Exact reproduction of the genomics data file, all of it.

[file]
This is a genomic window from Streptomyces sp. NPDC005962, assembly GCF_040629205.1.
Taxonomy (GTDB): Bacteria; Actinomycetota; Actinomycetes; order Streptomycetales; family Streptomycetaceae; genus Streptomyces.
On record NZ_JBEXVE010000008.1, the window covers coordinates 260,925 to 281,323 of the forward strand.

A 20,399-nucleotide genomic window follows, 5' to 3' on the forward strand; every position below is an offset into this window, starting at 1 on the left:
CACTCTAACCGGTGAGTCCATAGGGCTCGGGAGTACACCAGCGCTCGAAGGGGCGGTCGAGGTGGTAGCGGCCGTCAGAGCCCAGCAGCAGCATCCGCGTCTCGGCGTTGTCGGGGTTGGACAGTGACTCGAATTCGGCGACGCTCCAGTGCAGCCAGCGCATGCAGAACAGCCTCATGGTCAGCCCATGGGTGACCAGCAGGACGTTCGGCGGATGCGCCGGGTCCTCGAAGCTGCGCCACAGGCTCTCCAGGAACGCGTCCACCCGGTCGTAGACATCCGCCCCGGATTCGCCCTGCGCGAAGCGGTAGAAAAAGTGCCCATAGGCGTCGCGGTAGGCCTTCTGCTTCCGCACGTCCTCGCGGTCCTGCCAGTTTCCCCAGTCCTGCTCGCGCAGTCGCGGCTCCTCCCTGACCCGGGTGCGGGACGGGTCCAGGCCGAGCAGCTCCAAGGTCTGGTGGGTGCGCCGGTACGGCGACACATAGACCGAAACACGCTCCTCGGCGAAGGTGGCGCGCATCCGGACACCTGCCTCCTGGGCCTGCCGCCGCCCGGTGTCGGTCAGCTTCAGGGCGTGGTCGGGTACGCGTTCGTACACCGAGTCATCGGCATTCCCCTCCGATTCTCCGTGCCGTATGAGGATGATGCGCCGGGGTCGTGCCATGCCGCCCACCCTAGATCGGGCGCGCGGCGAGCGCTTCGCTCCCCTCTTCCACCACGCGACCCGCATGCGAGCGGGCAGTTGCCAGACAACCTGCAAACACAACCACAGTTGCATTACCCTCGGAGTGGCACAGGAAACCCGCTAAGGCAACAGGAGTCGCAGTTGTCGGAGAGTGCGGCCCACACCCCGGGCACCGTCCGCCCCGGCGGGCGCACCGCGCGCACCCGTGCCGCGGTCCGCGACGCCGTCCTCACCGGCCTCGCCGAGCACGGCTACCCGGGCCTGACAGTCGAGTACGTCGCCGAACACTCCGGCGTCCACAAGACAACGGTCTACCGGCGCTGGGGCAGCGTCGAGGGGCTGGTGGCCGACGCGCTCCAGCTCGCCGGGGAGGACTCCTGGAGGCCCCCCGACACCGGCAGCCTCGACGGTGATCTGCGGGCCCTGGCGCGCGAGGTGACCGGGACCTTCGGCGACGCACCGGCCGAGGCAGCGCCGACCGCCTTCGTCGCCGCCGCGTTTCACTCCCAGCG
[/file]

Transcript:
This is a genomic window from Streptomyces sp. NPDC005962, assembly GCF_040629205.1.
Taxonomy (GTDB): Bacteria; Actinomycetota; Actinomycetes; order Streptomycetales; family Streptomycetaceae; genus Streptomyces.
On record NZ_JBEXVE010000008.1, the window covers coordinates 260,925 to 281,323 of the forward strand.

A 20,399-nucleotide genomic window follows, 5' to 3' on the forward strand; every position below is an offset into this window, starting at 1 on the left:
CACTCTAACCGGTGAGTCCATAGGGCTCGGGAGTACACCAGCGCTCGAAGGGGCGGTCGAGGTGGTAGCGGCCGTCAGAGCCCAGCAGCAGCATCCGCGTCTCGGCGTTGTCGGGGTTGGACAGTGACTCGAATTCGGCGACGCTCCAGTGCAGCCAGCGCATGCAGAACAGCCTCATGGTCAGCCCATGGGTGACCAGCAGGACGTTCGGCGGATGCGCCGGGTCCTCGAAGCTGCGCCACAGGCTCTCCAGGAACGCGTCCACCCGGTCGTAGACATCCGCCCCGGATTCGCCCTGCGCGAAGCGGTAGAAAAAGTGCCCATAGGCGTCGCGGTAGGCCTTCTGCTTCCGCACGTCCTCGCGGTCCTGCCAGTTTCCCCAGTCCTGCTCGCGCAGTCGCGGCTCCTCCCTGACCCGGGTGCGGGACGGGTCCAGGCCGAGCAGCTCCAAGGTCTGGTGGGTGCGCCGGTACGGCGACACATAGACCGAAACACGCTCCTCGGCGAAGGTGGCGCGCATCCGGACACCTGCCTCCTGGGCCTGCCGCCGCCCGGTGTCGGTCAGCTTCAGGGCGTGGTCGGGTACGCGTTCGTACACCGAGTCATCGGCATTCCCCTCCGATTCTCCGTGCCGTATGAGGATGATGCGCCGGGGTCGTGCCATGCCGCCCACCCTAGATCGGGCGCGCGGCGAGCGCTTCGCTCCCCTCTTCCACCACGCGACCCGCATGCGAGCGGGCAGTTGCCAGACAACCTGCAAACACAACCACAGTTGCATTACCCTCGGAGTGGCACAGGAAACCCGCTAAGGCAACAGGAGTCGCAGTTGTCGGAGAGTGCGGCCCACACCCCGGGCACCGTCCGCCCCGGCGGGCGCACCGCGCGCACCCGTGCCGCGGTCCGCGACGCCGTCCTCACCGGCCTCGCCGAGCACGGCTACCCGGGCCTGACAGTCGAGTACGTCGCCGAACACTCCGGCGTCCACAAGACAACGGTCTACCGGCGCTGGGGCAGCGTCGAGGGGCTGGTGGCCGACGCGCTCCAGCTCGCCGGGGAGGACTCCTGGAGGCCCCCCGACACCGGCAGCCTCGACGGTGATCTGCGGGCCCTGGCGCGCGAGGTGACCGGGACCTTCGGCGACGCACCGGCCGAGGCAGCGCCGACCGCCTTCGTCGCCGCCGCGTTTCACTCCCAGCG